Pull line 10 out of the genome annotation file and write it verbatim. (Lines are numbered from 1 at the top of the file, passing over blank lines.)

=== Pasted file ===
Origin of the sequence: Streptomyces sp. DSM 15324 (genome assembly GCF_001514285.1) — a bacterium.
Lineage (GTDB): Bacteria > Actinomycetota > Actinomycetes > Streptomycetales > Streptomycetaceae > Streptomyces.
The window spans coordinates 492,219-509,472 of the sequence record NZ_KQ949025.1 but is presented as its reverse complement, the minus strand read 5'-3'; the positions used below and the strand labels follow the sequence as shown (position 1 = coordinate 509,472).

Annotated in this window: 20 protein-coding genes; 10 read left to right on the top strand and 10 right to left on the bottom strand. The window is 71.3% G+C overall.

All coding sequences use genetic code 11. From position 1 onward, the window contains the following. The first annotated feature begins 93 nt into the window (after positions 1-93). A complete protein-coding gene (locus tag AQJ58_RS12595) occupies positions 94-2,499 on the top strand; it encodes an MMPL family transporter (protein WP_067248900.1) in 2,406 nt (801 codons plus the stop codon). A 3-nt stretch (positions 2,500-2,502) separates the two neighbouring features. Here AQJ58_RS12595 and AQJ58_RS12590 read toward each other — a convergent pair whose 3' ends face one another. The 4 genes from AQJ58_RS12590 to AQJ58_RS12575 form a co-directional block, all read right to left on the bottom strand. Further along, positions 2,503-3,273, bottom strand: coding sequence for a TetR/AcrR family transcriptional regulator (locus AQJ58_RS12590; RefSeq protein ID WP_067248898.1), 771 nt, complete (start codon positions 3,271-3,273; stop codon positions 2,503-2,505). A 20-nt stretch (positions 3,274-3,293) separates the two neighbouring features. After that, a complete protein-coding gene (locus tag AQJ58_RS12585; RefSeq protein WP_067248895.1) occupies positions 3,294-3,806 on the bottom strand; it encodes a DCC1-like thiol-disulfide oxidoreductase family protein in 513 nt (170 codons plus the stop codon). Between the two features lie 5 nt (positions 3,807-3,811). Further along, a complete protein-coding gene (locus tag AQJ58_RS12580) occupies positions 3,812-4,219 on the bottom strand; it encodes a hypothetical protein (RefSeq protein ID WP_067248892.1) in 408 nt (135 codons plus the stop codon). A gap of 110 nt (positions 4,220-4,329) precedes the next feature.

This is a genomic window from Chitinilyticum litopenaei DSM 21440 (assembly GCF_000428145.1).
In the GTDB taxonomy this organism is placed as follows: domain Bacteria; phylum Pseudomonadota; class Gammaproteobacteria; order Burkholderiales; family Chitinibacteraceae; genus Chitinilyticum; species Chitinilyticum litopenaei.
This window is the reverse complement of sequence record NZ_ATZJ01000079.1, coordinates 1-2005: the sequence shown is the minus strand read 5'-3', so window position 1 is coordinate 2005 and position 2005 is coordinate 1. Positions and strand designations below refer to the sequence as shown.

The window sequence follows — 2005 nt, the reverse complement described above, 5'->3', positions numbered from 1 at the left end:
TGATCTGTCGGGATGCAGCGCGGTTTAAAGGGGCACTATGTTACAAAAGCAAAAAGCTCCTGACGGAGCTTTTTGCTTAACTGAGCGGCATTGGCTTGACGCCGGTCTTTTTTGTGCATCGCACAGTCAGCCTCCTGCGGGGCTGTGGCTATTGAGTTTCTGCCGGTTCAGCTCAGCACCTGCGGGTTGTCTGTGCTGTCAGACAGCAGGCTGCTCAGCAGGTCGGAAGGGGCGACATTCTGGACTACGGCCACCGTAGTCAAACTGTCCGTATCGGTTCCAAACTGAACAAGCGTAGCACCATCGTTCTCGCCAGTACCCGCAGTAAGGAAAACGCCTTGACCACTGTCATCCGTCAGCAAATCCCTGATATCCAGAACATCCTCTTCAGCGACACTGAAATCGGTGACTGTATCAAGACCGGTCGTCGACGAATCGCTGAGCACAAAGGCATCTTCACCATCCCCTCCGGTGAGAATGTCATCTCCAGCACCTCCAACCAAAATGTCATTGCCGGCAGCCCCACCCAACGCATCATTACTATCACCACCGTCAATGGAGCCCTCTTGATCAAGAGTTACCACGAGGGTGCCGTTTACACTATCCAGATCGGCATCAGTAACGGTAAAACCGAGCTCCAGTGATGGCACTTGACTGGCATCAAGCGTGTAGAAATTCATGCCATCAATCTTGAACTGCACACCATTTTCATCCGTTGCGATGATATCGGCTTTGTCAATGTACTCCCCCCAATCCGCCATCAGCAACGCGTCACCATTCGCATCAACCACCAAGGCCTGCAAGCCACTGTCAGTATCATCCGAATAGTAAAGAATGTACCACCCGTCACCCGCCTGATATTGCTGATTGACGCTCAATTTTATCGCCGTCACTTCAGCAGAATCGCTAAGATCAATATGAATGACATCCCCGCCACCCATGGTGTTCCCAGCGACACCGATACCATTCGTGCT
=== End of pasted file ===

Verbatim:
TGATCTGTCGGGATGCAGCGCGGTTTAAAGGGGCACTATGTTACAAAAGCAAAAAGCTCCTGACGGAGCTTTTTGCTTAACTGAGCGGCATTGGCTTGACGCCGGTCTTTTTTGTGCATCGCACAGTCAGCCTCCTGCGGGGCTGTGGCTATTGAGTTTCTGCCGGTTCAGCTCAGCACCTGCGGGTTGTCTGTGCTGTCAGACAGCAGGCTGCTCAGCAGGTCGGAAGGGGCGACATTCTGGACTACGGCCACCGTAGTCAAACTGTCCGTATCGGTTCCAAACTGAACAAGCGTAGCACCATCGTTCTCGCCAGTACCCGCAGTAAGGAAAACGCCTTGACCACTGTCATCCGTCAGCAAATCCCTGATATCCAGAACATCCTCTTCAGCGACACTGAAATCGGTGACTGTATCAAGACCGGTCGTCGACGAATCGCTGAGCACAAAGGCATCTTCACCATCCCCTCCGGTGAGAATGTCATCTCCAGCACCTCCAACCAAAATGTCATTGCCGGCAGCCCCACCCAACGCATCATTACTATCACCACCGTCAATGGAGCCCTCTTGATCAAGAGTTACCACGAGGGTGCCGTTTACACTATCCAGATCGGCATCAGTAACGGTAAAACCGAGCTCCAGTGATGGCACTTGACTGGCATCAAGCGTGTAGAAATTCATGCCATCAATCTTGAACTGCACACCATTTTCATCCGTTGCGATGATATCGGCTTTGTCAATGTACTCCCCCCAATCCGCCATCAGCAACGCGTCACCATTCGCATCAACCACCAAGGCCTGCAAGCCACTGTCAGTATCATCCGAATAGTAAAGAATGTACCACCCGTCACCCGCCTGATATTGCTGATTGACGCTCAATTTTATCGCCGTCACTTCAGCAGAATCGCTAAGATCAATATGAATGACATCCCCGCCACCCATGGTGTTCCCAGCGACACCGATACCATTCGTGCT